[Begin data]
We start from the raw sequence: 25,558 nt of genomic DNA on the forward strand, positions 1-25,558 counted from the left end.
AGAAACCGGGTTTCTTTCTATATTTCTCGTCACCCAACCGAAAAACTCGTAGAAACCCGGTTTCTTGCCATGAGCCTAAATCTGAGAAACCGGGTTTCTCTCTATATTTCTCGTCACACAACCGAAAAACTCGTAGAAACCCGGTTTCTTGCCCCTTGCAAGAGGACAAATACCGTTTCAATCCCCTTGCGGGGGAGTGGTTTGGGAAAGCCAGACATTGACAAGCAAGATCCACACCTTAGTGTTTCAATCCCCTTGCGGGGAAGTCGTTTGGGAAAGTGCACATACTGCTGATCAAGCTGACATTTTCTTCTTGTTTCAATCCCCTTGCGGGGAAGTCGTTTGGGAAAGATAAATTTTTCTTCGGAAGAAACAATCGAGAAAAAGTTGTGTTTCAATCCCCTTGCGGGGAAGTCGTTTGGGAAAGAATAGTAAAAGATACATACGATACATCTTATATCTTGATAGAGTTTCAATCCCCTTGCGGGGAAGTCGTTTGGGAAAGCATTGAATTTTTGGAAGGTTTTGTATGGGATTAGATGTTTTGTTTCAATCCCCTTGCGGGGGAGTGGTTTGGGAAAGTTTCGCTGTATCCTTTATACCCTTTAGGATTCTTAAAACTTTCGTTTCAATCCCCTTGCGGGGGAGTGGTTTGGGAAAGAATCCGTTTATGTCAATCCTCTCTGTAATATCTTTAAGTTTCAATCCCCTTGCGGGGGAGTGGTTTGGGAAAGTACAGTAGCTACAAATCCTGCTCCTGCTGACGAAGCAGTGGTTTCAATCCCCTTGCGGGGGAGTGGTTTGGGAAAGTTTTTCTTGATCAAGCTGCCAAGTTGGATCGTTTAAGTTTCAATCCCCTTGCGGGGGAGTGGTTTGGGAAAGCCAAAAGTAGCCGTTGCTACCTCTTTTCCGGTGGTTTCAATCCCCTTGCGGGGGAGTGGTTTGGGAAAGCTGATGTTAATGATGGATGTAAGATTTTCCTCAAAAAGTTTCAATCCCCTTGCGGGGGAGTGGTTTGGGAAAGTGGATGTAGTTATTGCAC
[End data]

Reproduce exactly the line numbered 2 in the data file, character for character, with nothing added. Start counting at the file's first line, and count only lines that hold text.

AGAAACCGGGTTTCTTTCTATATTTCTCGTCACCCAACCGAAAAACTCGTAGAAACCCGGTTTCTTGCCATGAGCCTAAATCTGAGAAACCGGGTTTCTCTCTATATTTCTCGTCACACAACCGAAAAACTCGTAGAAACCCGGTTTCTTGCCCCTTGCAAGAGGACAAATACCGTTTCAATCCCCTTGCGGGGGAGTGGTTTGGGAAAGCCAGACATTGACAAGCAAGATCCACACCTTAGTGTTTCAATCCCCTTGCGGGGAAGTCGTTTGGGAAAGTGCACATACTGCTGATCAAGCTGACATTTTCTTCTTGTTTCAATCCCCTTGCGGGGAAGTCGTTTGGGAAAGATAAATTTTTCTTCGGAAGAAACAATCGAGAAAAAGTTGTGTTTCAATCCCCTTGCGGGGAAGTCGTTTGGGAAAGAATAGTAAAAGATACATACGATACATCTTATATCTTGATAGAGTTTCAATCCCCTTGCGGGGAAGTCGTTTGGGAAAGCATTGAATTTTTGGAAGGTTTTGTATGGGATTAGATGTTTTGTTTCAATCCCCTTGCGGGGGAGTGGTTTGGGAAAGTTTCGCTGTATCCTTTATACCCTTTAGGATTCTTAAAACTTTCGTTTCAATCCCCTTGCGGGGGAGTGGTTTGGGAAAGAATCCGTTTATGTCAATCCTCTCTGTAATATCTTTAAGTTTCAATCCCCTTGCGGGGGAGTGGTTTGGGAAAGTACAGTAGCTACAAATCCTGCTCCTGCTGACGAAGCAGTGGTTTCAATCCCCTTGCGGGGGAGTGGTTTGGGAAAGTTTTTCTTGATCAAGCTGCCAAGTTGGATCGTTTAAGTTTCAATCCCCTTGCGGGGGAGTGGTTTGGGAAAGCCAAAAGTAGCCGTTGCTACCTCTTTTCCGGTGGTTTCAATCCCCTTGCGGGGGAGTGGTTTGGGAAAGCTGATGTTAATGATGGATGTAAGATTTTCCTCAAAAAGTTTCAATCCCCTTGCGGGGGAGTGGTTTGGGAAAGTGGATGTAGTTATTGCAC